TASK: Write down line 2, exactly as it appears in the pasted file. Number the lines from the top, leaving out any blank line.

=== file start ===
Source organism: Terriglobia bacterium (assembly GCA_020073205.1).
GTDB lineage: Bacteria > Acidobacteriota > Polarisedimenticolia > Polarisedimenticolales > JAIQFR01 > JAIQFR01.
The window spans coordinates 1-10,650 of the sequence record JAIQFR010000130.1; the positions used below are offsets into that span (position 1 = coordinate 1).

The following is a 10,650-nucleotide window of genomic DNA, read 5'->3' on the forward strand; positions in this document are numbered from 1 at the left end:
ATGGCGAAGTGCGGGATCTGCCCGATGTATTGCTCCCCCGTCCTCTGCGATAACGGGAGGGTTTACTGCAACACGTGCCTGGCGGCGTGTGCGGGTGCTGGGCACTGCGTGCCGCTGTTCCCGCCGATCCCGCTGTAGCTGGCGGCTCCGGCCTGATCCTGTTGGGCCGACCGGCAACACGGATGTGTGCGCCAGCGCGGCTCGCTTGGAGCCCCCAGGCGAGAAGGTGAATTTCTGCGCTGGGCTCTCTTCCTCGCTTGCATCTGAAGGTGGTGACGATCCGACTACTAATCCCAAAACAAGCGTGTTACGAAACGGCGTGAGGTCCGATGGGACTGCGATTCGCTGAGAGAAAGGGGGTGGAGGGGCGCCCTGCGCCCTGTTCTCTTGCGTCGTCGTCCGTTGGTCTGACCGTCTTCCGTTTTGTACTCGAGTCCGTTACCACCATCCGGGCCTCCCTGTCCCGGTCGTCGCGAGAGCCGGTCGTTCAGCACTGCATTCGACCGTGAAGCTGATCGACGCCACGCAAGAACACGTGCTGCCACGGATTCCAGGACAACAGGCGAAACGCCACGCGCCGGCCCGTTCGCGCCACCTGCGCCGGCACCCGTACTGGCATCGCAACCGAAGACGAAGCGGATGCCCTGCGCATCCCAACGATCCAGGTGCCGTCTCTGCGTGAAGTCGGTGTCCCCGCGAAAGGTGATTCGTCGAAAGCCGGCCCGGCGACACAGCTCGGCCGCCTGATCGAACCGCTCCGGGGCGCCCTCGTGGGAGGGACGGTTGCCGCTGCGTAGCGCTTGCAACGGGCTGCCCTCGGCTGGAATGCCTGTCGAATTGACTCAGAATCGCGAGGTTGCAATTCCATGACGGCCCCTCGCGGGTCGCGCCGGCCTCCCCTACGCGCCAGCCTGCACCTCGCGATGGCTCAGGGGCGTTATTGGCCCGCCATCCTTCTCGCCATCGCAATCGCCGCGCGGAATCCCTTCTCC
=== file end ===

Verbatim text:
GTDB lineage: Bacteria > Acidobacteriota > Polarisedimenticolia > Polarisedimenticolales > JAIQFR01 > JAIQFR01.